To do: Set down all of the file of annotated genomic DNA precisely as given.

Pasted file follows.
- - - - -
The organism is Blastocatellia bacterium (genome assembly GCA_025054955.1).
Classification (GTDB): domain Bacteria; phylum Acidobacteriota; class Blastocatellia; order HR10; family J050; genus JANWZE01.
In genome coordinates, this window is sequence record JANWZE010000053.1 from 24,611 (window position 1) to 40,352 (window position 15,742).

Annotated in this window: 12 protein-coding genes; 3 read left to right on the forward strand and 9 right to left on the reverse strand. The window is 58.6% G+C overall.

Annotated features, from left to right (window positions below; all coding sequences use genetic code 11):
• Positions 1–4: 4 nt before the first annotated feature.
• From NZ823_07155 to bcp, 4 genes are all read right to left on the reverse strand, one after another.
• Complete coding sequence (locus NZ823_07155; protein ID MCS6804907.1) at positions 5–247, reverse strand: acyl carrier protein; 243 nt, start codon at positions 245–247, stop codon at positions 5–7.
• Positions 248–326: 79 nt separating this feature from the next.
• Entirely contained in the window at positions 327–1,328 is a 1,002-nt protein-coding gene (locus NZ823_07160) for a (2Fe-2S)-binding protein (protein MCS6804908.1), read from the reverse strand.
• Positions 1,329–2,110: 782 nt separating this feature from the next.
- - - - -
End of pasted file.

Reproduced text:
The organism is Blastocatellia bacterium (genome assembly GCA_025054955.1).
Classification (GTDB): domain Bacteria; phylum Acidobacteriota; class Blastocatellia; order HR10; family J050; genus JANWZE01.
In genome coordinates, this window is sequence record JANWZE010000053.1 from 24,611 (window position 1) to 40,352 (window position 15,742).

Annotated in this window: 12 protein-coding genes; 3 read left to right on the forward strand and 9 right to left on the reverse strand. The window is 58.6% G+C overall.

Annotated features, from left to right (window positions below; all coding sequences use genetic code 11):
• Positions 1–4: 4 nt before the first annotated feature.
• From NZ823_07155 to bcp, 4 genes are all read right to left on the reverse strand, one after another.
• Complete coding sequence (locus NZ823_07155; protein ID MCS6804907.1) at positions 5–247, reverse strand: acyl carrier protein; 243 nt, start codon at positions 245–247, stop codon at positions 5–7.
• Positions 248–326: 79 nt separating this feature from the next.
• Entirely contained in the window at positions 327–1,328 is a 1,002-nt protein-coding gene (locus NZ823_07160) for a (2Fe-2S)-binding protein (protein MCS6804908.1), read from the reverse strand.
• Positions 1,329–2,110: 782 nt separating this feature from the next.